My Encounter With Convicted War Criminals
Last summer, I found myself behind prison walls in the southern Bosnian city of Mostar.
I visited the prison together with a few colleagues to interview individuals convicted of crimes committed during Bosnia’s 1992-95 war, as part of the research for a story on the laws applied in war crimes trials.
Bosnia and Herzegovina currently has two criminal codes in use, one the document it inherited from the old Yugoslav state, the other a new national code dating from 2003. Depending on which of them is used in a particular war crimes trial, the sentence for similar offences can vary greatly, in some cases by as much as 20 years.
Before I got to the prison, I was quite nervous. I really didn’t know what to expect, but I knew one thing for sure – that interviewing people convicted of war crimes including mass murder and torture was not going to be a pleasant experience.
From the outside, the Mostar prison looks like a medieval fortress. Its walls are five or six metres high with barbed wire on top.
The traces of war are still visible everywhere, because the prison is located where the front lines of warring Bosniak and Croat forces were once only a street apart.
We entered through a squeaking metal door, leaving our IDs and mobile phones at the reception desk.
On seeing the prison guards who came to escort us to a meeting room, I suddenly felt goosebumps and had to repeat to myself that I was only a visitor and had nothing to worry about.
Shortly after we took our seats, seven convicts entered the room. They seemed rather intimidating at first, with their military-style crewcuts and strong muscular builds, which suggested they spent a lot of time in the prison gym.
We wanted to ask them about their experience of being convicted under one or other of the two criminal codes, and how it affected their sentences.
Some had been tried under the old Yugoslav code, others under the new one, but all agreed that the current system was not fair to anyone – neither the perpetrators nor the victims of war crimes. One law should apply to all, they told us.
At the beginning, though, they were reluctant to talk to us.
“What do we get out of this?” one of them asked. “You come here, do your story and leave, but we stay here with all the problems we have that no one is trying to solve.“
It took an hour of casual conversation before they started opening up to us. They listed a number of issues that troubled them, such as being denied the vote. Surprisingly, this seemed to bother them a lot, as they see the right to vote as a basic human right.
One of the men we talked to participated in the murder of 200 people. Another was convicted of involvement in killing 15 people. I couldn’t help but wonder whether they regretted what they did, though I didn’t dare ask that question out loud.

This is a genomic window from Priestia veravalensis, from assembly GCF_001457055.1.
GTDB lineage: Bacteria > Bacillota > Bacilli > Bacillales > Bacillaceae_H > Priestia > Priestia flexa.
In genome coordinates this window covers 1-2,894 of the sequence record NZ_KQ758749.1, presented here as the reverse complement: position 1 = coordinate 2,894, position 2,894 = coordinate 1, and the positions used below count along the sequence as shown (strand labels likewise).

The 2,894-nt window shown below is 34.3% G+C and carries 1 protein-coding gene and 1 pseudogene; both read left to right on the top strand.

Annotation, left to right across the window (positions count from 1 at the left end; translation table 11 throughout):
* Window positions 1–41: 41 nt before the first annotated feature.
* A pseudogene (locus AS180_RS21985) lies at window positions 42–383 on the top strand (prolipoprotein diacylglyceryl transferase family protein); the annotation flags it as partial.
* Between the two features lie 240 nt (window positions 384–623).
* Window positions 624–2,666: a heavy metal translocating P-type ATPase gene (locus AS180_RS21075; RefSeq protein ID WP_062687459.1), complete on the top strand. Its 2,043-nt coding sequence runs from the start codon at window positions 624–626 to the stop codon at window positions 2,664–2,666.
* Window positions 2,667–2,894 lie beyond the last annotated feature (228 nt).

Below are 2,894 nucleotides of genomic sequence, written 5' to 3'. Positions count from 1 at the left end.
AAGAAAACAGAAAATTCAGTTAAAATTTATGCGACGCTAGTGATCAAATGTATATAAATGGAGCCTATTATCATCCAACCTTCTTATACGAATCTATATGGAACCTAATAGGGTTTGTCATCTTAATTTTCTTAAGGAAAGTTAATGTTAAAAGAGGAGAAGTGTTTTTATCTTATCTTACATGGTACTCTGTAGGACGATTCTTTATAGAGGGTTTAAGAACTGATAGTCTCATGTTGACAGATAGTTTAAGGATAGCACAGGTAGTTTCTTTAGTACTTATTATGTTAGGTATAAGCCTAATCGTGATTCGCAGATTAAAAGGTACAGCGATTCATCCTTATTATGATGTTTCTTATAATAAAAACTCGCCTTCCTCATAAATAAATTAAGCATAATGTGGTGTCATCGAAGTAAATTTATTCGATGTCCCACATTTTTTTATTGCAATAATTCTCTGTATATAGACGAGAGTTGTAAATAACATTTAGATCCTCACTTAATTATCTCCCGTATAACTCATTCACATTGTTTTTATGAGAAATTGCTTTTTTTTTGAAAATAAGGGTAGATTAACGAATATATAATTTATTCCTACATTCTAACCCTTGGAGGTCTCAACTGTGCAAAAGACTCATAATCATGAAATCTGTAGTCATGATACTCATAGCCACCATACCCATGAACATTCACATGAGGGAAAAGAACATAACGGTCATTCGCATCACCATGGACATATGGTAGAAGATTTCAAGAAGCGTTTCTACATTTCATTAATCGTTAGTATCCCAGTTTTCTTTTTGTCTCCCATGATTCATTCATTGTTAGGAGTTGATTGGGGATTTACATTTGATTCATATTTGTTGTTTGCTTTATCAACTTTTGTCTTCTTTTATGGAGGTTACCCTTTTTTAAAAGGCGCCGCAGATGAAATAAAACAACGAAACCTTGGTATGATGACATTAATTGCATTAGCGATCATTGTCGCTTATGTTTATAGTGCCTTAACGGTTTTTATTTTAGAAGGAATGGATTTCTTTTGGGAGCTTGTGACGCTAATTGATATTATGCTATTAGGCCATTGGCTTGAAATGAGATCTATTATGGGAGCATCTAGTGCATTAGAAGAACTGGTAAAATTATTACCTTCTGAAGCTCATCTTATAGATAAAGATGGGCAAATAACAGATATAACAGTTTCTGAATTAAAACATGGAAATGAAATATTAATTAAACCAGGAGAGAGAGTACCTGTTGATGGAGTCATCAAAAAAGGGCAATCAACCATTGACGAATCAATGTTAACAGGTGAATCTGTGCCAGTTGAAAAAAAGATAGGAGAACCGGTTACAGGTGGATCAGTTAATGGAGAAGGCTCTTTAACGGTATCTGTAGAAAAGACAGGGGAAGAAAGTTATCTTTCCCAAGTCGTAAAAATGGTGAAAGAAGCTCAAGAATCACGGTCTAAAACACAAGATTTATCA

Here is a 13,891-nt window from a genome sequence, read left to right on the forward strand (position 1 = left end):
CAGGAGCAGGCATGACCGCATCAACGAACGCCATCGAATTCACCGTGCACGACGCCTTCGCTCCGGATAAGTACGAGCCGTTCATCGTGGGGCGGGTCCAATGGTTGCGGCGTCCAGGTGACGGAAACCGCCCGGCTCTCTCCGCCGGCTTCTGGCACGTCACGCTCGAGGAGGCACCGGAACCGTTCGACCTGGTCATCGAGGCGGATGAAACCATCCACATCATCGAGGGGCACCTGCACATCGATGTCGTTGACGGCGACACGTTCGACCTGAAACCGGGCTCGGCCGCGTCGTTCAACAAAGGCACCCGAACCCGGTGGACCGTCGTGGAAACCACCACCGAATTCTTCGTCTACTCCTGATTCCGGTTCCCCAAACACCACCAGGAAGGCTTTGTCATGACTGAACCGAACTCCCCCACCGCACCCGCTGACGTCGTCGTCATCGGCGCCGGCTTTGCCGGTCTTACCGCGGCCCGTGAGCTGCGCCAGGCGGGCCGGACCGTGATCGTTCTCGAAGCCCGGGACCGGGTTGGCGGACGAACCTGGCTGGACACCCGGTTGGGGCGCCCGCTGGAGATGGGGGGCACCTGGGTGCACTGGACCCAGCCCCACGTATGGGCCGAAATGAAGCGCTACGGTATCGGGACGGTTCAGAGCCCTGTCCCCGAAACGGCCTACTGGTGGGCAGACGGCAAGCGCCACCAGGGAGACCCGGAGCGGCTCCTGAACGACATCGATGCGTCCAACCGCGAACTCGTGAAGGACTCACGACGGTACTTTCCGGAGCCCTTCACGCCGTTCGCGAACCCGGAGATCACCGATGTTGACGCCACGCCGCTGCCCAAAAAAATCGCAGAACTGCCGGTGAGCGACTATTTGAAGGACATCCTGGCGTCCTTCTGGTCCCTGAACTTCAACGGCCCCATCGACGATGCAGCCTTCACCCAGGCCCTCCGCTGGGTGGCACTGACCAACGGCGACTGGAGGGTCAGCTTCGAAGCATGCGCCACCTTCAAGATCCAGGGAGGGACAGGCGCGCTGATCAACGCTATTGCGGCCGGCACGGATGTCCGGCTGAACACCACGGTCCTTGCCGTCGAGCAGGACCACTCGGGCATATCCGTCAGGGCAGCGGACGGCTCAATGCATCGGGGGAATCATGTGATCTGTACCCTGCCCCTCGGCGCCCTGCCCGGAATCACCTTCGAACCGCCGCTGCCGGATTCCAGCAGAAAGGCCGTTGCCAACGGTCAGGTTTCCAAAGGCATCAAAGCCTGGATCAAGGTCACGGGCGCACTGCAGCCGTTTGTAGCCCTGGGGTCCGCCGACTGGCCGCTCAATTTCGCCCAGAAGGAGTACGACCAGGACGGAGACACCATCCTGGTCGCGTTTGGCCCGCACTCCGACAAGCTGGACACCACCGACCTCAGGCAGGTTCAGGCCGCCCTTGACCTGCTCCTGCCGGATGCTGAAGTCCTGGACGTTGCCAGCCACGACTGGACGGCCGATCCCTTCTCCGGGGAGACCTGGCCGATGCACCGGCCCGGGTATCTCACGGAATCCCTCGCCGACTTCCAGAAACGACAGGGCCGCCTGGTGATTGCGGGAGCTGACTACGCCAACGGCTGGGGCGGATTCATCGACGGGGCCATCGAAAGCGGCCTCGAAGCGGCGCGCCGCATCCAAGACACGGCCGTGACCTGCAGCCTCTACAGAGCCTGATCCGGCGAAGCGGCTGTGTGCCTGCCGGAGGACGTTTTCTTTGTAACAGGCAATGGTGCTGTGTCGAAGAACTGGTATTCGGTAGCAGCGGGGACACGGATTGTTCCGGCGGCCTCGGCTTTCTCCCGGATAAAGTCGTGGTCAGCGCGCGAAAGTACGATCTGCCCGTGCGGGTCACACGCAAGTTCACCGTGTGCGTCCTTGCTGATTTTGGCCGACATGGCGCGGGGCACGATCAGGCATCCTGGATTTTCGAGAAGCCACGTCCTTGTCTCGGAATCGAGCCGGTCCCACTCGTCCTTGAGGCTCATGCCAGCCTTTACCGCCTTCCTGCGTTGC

One by one, as if they read my mind, they eventually started saying that what they did was terrible, that they were fully aware of the consequences of their crimes, and that they sincerely regretted committing them. Some of them pointed out that they pleaded guilty in court.
These men we were talking to were on different sides during the war and once fought against one another. Now they appeared to get along very well.
Prison governor Romeo Zelenika told us that their behaviour was exemplary and that they never got into any trouble with the other inmates.
After we finished interviewing the convicts, we were shown around the prison. It has a fairly small yard surrounded by high walls, with one exercise machine in the corner and a phone booth so that inmates can call their families.
The prisoners we spoke did not complain about the conditions inside, but said they wished they had more space for sports activities.
“I have always loved basketball, and my friend here loves handball. If you can, please try to persuade the governor to arrange that,” said one man, who also complained about the limited amount of time he was able to use the phone friends.
We visited a small workshop where prisoners make tools and other items – “just to kill time”, as one of them put it. Finally, we stopped off in a small cafeteria where the warders can get refreshments, served by inmates.
“It isn’t bad here, but there are some things that could make serving our sentences easier,” the prisoner who served us our coffee said. “We know we are guilty – most of us have confessed to our crimes – but we wish the authorities would pay us some attention.”
As we drove back to Sarajevo, I could still taste that cup of coffee in my mouth – the first and probably the last I will ever have that was made by a convicted war criminal.
Ajdin Kamber is an IWPR-trained reporter in Sarajevo.